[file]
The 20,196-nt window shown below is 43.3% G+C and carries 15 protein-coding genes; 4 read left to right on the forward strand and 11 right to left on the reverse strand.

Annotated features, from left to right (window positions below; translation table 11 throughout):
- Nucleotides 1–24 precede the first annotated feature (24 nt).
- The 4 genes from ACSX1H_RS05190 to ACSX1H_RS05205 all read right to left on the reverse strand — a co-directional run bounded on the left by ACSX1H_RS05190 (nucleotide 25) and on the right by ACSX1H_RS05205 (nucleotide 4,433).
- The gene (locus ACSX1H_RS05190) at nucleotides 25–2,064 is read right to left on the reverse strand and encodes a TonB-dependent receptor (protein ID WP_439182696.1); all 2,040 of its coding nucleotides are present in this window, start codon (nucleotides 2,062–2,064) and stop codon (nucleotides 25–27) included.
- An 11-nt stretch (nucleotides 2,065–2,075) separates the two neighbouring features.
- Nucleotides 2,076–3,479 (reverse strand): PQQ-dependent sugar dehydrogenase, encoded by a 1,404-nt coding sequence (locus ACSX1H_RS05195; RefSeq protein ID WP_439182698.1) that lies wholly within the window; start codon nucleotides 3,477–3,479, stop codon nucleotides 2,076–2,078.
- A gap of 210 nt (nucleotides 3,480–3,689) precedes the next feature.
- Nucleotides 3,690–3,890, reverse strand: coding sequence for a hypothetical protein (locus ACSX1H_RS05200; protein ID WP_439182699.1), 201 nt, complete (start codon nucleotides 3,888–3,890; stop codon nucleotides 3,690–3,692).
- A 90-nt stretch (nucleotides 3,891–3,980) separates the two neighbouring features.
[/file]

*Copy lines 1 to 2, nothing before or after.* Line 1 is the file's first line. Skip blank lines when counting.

The 20,196-nt window shown below is 43.3% G+C and carries 15 protein-coding genes; 4 read left to right on the forward strand and 11 right to left on the reverse strand.

Annotated features, from left to right (window positions below; translation table 11 throughout):